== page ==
Two years after Texas Longhorns tennis captain Dave Snyder helped UT win the 1956 Southwest Conference championship, he was hired to be Arizona’s tennis coach. He was still among the nation’s best young tennis players.
In the spring of 1959, Snyder entered the Tucson Adult Tennis championships, heavily favored to win the singles title, matched in the finals against 16-year-old Bill Lenoir, a junior at Tucson High School.
Lenoir won 3-6, 6-1, 6-3 and went on to win back-to-back state championships. That summer, he won the U.S. national high school championships in Charlottesville, Virginia.
Naturally, Snyder recruited Lenoir in earnest, and over the next four years, the son of a UA law professor turned Arizona into an NCAA power in men’s tennis. With Lenoir in the lineup, the Wildcats finished No. 3 and No. 4 in the NCAA championships and by 1963 he was playing at Wimbledon.
Lenoir, who started playing tennis as a recreation option while in the Cub Scouts, was a three-time first-team All-American.
Lenoir, ranked No. 40 on our list of Tucson’s Top 100 Sports Figures of the last 100 years, chose not to pursue a lengthy pro tennis career. He declined a chance to be on the USA’s Junior Davis Cup in 1962, telling the Star “I’d be better off studying at the UA.” At the time, he was a 4.0 student with classes in analytic geometry, calculus, chemistry, physics and ROTC.
When Snyder took a year’s sabbatical to pursue an advanced degree at the University of Iowa in 1965, Lenoir became the Wildcats’ tennis coach, the youngest head coach in UA men’s sports history. He had married his UA college sweetheart, Linda South, and was also a math professor.
But Lenoir probably got more attention for what he did in 1968 than anything he did at Wimbledon or in the NCAA tournament or on the magical days when he beat big-name tennis stars Arthur Ashe, Dennis Ralston and Charlie Pasarell.
He became the head coach at rival Arizona State, where he stayed through 1972.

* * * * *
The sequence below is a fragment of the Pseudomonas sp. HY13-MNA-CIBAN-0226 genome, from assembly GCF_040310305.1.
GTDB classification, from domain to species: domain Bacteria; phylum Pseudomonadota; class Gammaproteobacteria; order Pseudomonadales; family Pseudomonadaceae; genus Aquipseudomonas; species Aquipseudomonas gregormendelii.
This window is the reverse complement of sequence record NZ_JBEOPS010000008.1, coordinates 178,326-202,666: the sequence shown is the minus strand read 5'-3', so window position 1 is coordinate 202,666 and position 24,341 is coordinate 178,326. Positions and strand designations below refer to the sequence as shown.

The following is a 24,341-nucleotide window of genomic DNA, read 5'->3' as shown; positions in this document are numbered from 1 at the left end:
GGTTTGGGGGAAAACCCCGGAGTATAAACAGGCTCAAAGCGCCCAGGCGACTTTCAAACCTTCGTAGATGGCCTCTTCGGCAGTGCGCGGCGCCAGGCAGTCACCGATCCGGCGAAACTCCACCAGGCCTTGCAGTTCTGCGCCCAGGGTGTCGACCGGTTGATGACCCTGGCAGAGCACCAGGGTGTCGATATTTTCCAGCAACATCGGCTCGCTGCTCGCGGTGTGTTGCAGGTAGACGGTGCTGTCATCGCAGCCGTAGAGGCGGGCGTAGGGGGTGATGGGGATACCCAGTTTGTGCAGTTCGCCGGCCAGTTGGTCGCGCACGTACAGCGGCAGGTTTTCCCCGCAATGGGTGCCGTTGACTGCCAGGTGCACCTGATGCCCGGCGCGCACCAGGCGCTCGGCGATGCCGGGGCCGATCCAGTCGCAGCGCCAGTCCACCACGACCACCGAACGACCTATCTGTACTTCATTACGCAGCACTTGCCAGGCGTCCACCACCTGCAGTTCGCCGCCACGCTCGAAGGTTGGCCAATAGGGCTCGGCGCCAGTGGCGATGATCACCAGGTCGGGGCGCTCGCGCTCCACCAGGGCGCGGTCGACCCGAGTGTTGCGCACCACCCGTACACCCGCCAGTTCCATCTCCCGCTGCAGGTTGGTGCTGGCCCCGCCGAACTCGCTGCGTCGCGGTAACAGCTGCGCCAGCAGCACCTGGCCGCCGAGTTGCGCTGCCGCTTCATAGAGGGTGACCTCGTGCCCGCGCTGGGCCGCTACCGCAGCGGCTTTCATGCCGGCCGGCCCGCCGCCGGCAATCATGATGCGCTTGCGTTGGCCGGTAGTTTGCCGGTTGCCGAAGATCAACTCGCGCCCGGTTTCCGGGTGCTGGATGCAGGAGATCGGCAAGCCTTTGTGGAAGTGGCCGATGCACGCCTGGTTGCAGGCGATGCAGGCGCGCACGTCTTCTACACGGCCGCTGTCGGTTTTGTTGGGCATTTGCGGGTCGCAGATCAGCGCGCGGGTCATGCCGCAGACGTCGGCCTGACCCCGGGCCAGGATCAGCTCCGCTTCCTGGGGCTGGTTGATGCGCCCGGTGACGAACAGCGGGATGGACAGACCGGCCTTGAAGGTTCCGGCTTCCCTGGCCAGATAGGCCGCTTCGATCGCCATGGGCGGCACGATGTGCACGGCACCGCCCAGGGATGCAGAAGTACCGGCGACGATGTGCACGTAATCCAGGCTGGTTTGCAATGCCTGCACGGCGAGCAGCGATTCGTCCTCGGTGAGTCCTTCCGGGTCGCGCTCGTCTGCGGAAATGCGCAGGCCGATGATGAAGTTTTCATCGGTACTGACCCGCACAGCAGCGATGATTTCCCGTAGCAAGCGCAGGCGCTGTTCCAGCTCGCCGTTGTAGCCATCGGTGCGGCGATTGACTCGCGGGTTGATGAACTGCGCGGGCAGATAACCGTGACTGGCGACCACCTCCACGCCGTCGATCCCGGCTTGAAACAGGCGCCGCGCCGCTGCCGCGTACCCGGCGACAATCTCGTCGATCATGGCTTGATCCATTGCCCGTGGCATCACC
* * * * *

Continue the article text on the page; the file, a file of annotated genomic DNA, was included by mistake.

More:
“I became a traitor,” Lenoir told me in 1995. “It was fun to be involved in something that drew so much intensity.”
The two-time Wimbledon player subsequently became the head pro at a high-end Scottsdale tennis facility. In 1985, he sent a résumé to the Tampa Yacht and Country Club, applying to run the club’s tennis program.
The man who received Lenoir’s application, Florida attorney Steve Gardner, a Tampa Country Club executive, had grown up as a tennis player. He recognized Lenoir’s name, especially because Lenoir included a photocopy of the 1959 cover of Tennis World magazine, in which Lenoir was featured under the headline “Arizona Whiz Kid.”
Lenoir got the job.
In my 1995 interview with Lenoir, he told me he regretted not pursuing a longer competitive career in tennis.
“I didn’t reach my peak,” he said. “I do regret that I didn’t play in five or six French Opens. I was very good on clay courts. I could’ve been ranked in the top 10. But only a few guys made good money then. The times were so different.”
But he played long enough to beat nine future Wimbledon champions.
Lenoir remained at the Tampa Yacht and Country Club until his death in 2005 at age 64. He died of thyroid cancer.
Contact sports columnist Greg Hansen at 520-573-4362 or email@example.com. On Twitter: @ghansen711